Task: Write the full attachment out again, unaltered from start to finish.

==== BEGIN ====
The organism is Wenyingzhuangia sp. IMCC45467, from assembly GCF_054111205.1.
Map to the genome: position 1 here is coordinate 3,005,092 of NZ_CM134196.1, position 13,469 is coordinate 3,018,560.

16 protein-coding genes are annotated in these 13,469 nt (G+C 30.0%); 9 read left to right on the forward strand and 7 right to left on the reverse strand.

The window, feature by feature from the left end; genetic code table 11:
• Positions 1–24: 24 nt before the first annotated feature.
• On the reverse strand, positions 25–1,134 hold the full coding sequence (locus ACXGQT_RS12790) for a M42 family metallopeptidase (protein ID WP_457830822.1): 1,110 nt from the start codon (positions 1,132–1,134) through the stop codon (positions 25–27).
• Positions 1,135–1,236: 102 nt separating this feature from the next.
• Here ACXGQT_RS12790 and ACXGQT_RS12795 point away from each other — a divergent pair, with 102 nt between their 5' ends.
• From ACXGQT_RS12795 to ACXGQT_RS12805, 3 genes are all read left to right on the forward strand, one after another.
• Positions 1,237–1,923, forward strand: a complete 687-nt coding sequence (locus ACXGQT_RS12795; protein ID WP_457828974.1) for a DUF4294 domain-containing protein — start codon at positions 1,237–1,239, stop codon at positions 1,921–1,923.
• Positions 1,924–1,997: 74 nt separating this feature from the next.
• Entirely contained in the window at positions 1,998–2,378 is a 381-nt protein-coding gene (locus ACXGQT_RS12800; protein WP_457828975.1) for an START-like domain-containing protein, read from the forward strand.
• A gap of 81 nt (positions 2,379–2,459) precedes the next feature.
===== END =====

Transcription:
The organism is Wenyingzhuangia sp. IMCC45467, from assembly GCF_054111205.1.
Map to the genome: position 1 here is coordinate 3,005,092 of NZ_CM134196.1, position 13,469 is coordinate 3,018,560.

16 protein-coding genes are annotated in these 13,469 nt (G+C 30.0%); 9 read left to right on the forward strand and 7 right to left on the reverse strand.

The window, feature by feature from the left end; genetic code table 11:
• Positions 1–24: 24 nt before the first annotated feature.
• On the reverse strand, positions 25–1,134 hold the full coding sequence (locus ACXGQT_RS12790) for a M42 family metallopeptidase (protein ID WP_457830822.1): 1,110 nt from the start codon (positions 1,132–1,134) through the stop codon (positions 25–27).
• Positions 1,135–1,236: 102 nt separating this feature from the next.
• Here ACXGQT_RS12790 and ACXGQT_RS12795 point away from each other — a divergent pair, with 102 nt between their 5' ends.
• From ACXGQT_RS12795 to ACXGQT_RS12805, 3 genes are all read left to right on the forward strand, one after another.
• Positions 1,237–1,923, forward strand: a complete 687-nt coding sequence (locus ACXGQT_RS12795; protein ID WP_457828974.1) for a DUF4294 domain-containing protein — start codon at positions 1,237–1,239, stop codon at positions 1,921–1,923.
• Positions 1,924–1,997: 74 nt separating this feature from the next.
• Entirely contained in the window at positions 1,998–2,378 is a 381-nt protein-coding gene (locus ACXGQT_RS12800; protein WP_457828975.1) for an START-like domain-containing protein, read from the forward strand.
• A gap of 81 nt (positions 2,379–2,459) precedes the next feature.